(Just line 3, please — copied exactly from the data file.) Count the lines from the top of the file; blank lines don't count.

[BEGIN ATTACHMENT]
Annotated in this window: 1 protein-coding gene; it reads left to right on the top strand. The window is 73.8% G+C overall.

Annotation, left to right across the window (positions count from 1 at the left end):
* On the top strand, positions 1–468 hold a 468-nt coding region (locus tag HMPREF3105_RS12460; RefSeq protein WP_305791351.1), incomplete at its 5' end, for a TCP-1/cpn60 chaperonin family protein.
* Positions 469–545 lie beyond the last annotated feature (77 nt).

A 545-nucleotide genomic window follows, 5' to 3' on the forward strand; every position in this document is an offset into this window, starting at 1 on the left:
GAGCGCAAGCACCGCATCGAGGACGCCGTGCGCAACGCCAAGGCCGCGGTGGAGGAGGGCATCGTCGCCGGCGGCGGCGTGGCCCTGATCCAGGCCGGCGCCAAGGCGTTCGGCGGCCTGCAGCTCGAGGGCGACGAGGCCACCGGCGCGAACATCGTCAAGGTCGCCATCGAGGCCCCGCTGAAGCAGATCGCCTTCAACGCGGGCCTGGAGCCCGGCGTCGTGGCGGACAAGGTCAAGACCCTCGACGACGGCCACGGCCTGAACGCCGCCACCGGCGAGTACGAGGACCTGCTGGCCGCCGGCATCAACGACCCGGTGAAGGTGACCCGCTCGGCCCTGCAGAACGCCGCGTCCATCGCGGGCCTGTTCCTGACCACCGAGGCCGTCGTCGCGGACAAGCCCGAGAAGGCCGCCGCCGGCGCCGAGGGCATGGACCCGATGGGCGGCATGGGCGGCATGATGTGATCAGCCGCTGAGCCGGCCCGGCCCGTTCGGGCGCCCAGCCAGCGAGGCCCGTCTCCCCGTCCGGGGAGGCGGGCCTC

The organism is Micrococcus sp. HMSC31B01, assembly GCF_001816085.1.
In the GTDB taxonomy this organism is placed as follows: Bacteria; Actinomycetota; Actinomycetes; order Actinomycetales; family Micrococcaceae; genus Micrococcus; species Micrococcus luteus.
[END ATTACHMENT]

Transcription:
* On the top strand, positions 1–468 hold a 468-nt coding region (locus tag HMPREF3105_RS12460; RefSeq protein WP_305791351.1), incomplete at its 5' end, for a TCP-1/cpn60 chaperonin family protein.